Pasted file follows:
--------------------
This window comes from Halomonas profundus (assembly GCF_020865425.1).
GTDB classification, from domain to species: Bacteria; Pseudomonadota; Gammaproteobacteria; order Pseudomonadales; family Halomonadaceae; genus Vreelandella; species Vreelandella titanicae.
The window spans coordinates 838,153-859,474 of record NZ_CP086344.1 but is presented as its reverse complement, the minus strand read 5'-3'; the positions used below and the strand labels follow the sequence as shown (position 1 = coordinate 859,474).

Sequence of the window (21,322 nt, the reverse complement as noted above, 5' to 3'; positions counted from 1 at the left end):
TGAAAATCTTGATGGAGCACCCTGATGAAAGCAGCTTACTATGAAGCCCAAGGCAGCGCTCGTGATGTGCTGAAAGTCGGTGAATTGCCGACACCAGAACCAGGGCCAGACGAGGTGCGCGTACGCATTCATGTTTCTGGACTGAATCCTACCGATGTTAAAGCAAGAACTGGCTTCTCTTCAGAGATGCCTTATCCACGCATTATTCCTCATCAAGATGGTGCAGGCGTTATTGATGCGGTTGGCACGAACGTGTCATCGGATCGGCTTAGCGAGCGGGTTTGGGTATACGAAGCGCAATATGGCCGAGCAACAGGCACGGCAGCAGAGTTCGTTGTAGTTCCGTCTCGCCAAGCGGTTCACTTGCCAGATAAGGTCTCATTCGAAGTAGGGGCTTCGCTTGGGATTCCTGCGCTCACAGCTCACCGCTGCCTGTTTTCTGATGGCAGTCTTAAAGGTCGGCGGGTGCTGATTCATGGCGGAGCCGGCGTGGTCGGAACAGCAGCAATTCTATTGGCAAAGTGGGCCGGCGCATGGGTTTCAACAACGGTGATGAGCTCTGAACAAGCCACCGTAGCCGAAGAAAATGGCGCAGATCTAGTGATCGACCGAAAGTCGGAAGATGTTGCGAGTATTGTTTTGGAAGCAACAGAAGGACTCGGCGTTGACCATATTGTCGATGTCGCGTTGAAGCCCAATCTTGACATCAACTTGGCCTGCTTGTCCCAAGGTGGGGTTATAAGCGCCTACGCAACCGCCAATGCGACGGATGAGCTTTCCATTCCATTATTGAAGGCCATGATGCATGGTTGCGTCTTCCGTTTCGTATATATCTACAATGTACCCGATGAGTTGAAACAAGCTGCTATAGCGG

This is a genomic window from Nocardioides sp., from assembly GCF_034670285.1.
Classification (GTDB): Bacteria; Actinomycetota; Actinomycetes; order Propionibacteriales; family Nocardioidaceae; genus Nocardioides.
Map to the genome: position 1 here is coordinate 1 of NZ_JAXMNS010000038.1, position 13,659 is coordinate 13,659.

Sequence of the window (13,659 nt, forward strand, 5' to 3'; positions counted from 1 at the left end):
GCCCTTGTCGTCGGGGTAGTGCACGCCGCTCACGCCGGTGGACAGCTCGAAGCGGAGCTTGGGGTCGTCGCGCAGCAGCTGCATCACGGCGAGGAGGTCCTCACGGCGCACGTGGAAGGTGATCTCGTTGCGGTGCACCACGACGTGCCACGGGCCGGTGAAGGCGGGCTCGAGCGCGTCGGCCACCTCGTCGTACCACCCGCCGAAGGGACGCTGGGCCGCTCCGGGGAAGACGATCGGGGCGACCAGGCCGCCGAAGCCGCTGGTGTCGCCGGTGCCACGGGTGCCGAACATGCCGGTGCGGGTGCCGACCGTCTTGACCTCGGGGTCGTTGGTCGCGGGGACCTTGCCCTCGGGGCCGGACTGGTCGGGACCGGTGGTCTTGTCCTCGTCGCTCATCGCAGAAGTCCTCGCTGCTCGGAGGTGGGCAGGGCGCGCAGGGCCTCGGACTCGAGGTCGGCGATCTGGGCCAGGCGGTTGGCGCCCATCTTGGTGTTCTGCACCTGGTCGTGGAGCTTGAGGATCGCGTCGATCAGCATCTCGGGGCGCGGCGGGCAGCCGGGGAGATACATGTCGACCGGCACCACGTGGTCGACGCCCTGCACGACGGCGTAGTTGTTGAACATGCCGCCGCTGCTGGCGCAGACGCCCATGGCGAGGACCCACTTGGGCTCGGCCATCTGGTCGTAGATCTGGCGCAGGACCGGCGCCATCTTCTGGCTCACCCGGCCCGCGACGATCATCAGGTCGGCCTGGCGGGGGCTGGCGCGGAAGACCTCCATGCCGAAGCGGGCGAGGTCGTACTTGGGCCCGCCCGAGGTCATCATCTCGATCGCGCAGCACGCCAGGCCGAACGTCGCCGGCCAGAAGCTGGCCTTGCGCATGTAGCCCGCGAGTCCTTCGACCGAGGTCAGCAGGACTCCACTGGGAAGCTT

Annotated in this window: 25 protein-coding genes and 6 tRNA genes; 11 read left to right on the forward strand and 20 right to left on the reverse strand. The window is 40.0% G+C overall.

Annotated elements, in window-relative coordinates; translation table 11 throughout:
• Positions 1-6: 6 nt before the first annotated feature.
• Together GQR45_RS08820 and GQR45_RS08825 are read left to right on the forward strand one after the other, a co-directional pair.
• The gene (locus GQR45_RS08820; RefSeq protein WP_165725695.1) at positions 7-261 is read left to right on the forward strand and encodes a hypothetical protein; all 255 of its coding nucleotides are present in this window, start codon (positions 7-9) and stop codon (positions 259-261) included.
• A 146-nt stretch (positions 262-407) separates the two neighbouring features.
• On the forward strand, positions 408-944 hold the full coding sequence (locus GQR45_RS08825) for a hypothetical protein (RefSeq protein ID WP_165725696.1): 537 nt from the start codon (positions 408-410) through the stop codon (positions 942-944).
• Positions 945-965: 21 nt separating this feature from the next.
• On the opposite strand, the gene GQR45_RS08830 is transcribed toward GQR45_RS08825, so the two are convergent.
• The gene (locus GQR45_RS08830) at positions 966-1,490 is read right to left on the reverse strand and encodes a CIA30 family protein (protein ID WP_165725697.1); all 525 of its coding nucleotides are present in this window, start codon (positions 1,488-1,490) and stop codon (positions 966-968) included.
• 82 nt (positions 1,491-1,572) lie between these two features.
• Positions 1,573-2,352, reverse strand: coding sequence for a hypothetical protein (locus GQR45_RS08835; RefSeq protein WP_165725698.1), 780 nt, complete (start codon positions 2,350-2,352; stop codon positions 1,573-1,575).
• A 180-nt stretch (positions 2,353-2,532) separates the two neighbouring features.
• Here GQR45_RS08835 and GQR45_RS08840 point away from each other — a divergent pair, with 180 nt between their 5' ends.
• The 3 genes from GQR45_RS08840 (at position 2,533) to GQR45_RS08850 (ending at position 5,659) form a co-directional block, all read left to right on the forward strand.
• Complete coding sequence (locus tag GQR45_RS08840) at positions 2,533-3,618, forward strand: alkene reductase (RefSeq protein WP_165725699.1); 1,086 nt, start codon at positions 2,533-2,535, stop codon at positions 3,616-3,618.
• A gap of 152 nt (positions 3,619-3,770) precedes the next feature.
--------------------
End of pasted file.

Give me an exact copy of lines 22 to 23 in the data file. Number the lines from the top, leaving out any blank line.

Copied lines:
• Positions 1,573-2,352, reverse strand: coding sequence for a hypothetical protein (locus GQR45_RS08835; RefSeq protein WP_165725698.1), 780 nt, complete (start codon positions 2,350-2,352; stop codon positions 1,573-1,575).
• A 180-nt stretch (positions 2,353-2,532) separates the two neighbouring features.